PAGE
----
Tuesday, May 14, 2013

Doco on Chinese Bloggers Screens Tonight in Melbourne

Chinese blogger "Zola" in Stephen Maing's documentary High Tech, Low Life.
Once again, it’s been waaaay too long between posts. Alas, life and work keep getting in the way of blogging. But I’ve roused myself to let Melbourne readers know that Stephen Maing’s excellent documentary High Tech, Low Life, about two prominent Chinese activist-bloggers, screens tonight at ACMI as part of the Human Rights Arts and Film Festival (HRAFF).

I saw Maing’s film earlier this year, and was impressed by his deft handling of multiple issues in his engrossing portrait of two major Chinese online personalities. “Tiger Temple” is a 57-year old citizen journalist, whose tireless championing of China’s underprivileged sees him engaged in constant travel around the country, building bonds with communities experiencing problems and injustices. The 27-year-old “Zola”, on the other hand, is interested in more explosive exposés – and the fame that comes with them.

As well as providing a sober portrait of cyber activism and censorship in the contemporary People’s Republic, Maing’s parallel portraits provide a fascinating insight into generational differences in modern China. Tiger Temple’s measured, unwavering, approach is informed by his experience of socialism growing up in Mao’s China – a society in which persecutions were constant, yet which also fostered a collective spirit many see as sorely lacking in today’s China. Zola’s more piecemeal approach, his impatience with restrictions on freedom of speech, and frank desire for celebrity, are all borne of his experiences growing up in a country enjoying ever rising wealth, as well as fierce levels of competition and exploitation.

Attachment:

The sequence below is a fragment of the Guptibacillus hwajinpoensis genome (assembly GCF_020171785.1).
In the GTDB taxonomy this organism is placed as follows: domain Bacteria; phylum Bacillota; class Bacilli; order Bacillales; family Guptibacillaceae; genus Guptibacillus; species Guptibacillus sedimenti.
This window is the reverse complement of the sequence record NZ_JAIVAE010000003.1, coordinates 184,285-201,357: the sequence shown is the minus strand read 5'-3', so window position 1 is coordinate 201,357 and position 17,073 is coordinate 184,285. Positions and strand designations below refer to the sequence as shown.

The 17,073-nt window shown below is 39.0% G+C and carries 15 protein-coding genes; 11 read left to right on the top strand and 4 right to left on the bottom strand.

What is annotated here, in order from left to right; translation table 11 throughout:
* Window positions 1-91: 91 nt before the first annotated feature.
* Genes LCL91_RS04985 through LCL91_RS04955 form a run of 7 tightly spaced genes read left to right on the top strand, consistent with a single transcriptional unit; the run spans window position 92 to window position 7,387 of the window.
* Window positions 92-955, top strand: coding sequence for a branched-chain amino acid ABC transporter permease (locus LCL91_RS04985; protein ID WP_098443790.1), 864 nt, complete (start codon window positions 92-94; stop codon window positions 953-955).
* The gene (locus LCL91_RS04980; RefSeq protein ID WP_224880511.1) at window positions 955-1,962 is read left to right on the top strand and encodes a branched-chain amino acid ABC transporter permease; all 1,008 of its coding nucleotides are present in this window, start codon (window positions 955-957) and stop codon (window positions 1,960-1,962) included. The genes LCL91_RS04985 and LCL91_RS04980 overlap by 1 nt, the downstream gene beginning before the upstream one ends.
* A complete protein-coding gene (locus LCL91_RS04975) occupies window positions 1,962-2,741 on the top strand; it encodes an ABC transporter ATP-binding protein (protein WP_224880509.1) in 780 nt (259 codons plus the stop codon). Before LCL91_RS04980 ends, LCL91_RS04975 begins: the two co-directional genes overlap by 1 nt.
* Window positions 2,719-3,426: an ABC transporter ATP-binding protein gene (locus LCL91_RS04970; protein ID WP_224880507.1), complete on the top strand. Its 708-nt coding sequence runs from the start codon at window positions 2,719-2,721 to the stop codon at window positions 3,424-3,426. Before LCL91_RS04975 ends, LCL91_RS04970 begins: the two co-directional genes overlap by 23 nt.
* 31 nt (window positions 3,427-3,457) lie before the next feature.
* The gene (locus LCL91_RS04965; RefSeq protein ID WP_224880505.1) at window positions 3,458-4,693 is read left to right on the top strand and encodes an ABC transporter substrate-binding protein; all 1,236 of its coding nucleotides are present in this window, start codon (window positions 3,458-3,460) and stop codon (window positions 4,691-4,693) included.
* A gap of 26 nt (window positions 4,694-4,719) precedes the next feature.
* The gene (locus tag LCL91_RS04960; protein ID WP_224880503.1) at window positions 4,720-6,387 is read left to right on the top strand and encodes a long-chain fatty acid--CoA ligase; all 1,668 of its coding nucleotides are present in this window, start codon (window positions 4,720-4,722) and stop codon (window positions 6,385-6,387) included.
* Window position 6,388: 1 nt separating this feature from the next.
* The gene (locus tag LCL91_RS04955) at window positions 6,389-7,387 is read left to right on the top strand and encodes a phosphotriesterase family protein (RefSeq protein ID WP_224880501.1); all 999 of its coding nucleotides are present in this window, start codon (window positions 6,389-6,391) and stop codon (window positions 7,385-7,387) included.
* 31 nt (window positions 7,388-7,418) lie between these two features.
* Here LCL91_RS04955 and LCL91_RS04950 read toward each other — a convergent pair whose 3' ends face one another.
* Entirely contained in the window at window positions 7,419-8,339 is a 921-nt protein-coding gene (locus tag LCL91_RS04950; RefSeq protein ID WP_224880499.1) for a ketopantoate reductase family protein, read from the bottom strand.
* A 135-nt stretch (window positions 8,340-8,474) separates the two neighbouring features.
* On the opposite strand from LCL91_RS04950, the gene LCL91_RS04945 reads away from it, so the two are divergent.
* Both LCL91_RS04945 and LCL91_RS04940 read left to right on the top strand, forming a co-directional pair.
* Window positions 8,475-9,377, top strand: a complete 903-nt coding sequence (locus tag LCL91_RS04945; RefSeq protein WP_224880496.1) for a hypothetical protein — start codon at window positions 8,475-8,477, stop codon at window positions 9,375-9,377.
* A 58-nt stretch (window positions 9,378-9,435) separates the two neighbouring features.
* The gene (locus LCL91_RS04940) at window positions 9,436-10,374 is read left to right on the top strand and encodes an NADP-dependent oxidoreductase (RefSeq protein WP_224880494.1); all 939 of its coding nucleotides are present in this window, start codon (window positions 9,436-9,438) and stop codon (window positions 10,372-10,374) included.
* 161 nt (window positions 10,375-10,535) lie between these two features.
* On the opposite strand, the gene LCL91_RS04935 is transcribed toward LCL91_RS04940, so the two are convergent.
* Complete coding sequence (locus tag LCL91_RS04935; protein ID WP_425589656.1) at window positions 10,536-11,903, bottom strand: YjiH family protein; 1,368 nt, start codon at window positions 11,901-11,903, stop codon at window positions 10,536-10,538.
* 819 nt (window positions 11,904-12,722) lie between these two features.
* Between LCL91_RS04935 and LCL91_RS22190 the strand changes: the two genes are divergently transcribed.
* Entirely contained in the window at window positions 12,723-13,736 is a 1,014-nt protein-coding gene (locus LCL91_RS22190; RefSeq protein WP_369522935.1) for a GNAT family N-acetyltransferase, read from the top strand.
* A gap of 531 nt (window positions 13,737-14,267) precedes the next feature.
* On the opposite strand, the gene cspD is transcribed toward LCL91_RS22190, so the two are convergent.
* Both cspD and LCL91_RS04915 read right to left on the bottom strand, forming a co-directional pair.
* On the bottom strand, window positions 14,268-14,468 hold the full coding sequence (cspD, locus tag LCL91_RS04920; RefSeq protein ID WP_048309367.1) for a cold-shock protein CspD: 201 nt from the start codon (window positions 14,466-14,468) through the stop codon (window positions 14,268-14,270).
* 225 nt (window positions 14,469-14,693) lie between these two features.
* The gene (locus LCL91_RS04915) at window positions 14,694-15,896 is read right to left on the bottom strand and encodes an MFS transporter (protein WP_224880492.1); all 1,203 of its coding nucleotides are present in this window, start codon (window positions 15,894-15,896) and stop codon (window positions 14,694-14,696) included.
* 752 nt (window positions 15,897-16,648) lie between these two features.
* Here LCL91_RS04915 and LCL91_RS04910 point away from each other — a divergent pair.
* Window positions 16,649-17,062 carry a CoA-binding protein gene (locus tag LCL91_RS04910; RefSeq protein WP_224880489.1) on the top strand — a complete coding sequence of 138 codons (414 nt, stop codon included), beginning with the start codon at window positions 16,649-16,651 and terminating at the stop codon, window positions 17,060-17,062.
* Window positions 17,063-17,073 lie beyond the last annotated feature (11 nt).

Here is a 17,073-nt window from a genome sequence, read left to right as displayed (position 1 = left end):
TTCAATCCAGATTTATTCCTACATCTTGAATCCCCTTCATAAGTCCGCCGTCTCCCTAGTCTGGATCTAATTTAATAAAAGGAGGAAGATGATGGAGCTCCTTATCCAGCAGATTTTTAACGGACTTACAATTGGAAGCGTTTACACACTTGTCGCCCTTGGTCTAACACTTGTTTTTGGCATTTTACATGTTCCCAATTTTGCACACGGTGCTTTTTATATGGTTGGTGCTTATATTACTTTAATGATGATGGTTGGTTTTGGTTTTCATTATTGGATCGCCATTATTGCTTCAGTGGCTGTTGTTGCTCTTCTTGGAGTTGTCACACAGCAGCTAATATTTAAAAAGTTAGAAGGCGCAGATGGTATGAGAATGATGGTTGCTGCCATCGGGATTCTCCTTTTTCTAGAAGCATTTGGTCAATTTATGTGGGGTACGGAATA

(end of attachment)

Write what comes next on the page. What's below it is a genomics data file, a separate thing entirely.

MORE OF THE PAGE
"Tiger Temple" on one of his many trip across China.
High Tech, Low Life is one of the few foreign-made documentaries I’ve seen that rivals the sensitivity and insight of the best locally-made independent films about contemporary China. I highly recommend it to anyone with an interest in cyber activism and the inner working of modern Chinese society.

Incidentally, HRAFF is also screening many other excellent documentaries from around the world, as well as a smattering of dramas. You can read the full program here.

You can also read my interview with HRAFF programming director Sari Braithwaite here.

High Tech, Low Life screens at the Australian Centre for the Moving Image in Melbourne at 8.30pm on Wednesday, 14 May 2013. You can buy tickets here.

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